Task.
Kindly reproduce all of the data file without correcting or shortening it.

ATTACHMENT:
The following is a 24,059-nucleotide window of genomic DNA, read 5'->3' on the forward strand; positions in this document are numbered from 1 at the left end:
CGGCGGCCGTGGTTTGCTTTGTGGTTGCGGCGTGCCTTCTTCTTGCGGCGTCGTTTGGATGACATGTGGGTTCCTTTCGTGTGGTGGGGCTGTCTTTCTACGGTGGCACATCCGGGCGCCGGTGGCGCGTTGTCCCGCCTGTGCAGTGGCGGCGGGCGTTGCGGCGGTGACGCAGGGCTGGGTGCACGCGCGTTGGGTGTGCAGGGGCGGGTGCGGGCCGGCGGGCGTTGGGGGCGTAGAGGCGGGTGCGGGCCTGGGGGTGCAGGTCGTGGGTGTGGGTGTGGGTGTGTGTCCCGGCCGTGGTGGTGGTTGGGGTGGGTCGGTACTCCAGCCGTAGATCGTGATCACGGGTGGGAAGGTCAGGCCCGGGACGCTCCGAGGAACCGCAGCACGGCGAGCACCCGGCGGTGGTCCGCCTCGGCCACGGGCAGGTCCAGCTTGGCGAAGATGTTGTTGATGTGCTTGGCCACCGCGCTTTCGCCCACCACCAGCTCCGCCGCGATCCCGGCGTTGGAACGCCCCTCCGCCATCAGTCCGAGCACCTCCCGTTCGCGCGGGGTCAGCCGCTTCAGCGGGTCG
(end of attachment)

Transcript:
The following is a 24,059-nucleotide window of genomic DNA, read 5'->3' on the forward strand; positions in this document are numbered from 1 at the left end:
CGGCGGCCGTGGTTTGCTTTGTGGTTGCGGCGTGCCTTCTTCTTGCGGCGTCGTTTGGATGACATGTGGGTTCCTTTCGTGTGGTGGGGCTGTCTTTCTACGGTGGCACATCCGGGCGCCGGTGGCGCGTTGTCCCGCCTGTGCAGTGGCGGCGGGCGTTGCGGCGGTGACGCAGGGCTGGGTGCACGCGCGTTGGGTGTGCAGGGGCGGGTGCGGGCCGGCGGGCGTTGGGGGCGTAGAGGCGGGTGCGGGCCTGGGGGTGCAGGTCGTGGGTGTGGGTGTGGGTGTGTGTCCCGGCCGTGGTGGTGGTTGGGGTGGGTCGGTACTCCAGCCGTAGATCGTGATCACGGGTGGGAAGGTCAGGCCCGGGACGCTCCGAGGAACCGCAGCACGGCGAGCACCCGGCGGTGGTCCGCCTCGGCCACGGGCAGGTCCAGCTTGGCGAAGATGTTGTTGATGTGCTTGGCCACCGCGCTTTCGCCCACCACCAGCTCCGCCGCGATCCCGGCGTTGGAACGCCCCTCCGCCATCAGTCCGAGCACCTCCCGTTCGCGCGGGGTCAGCCGCTTCAGCGGGTCG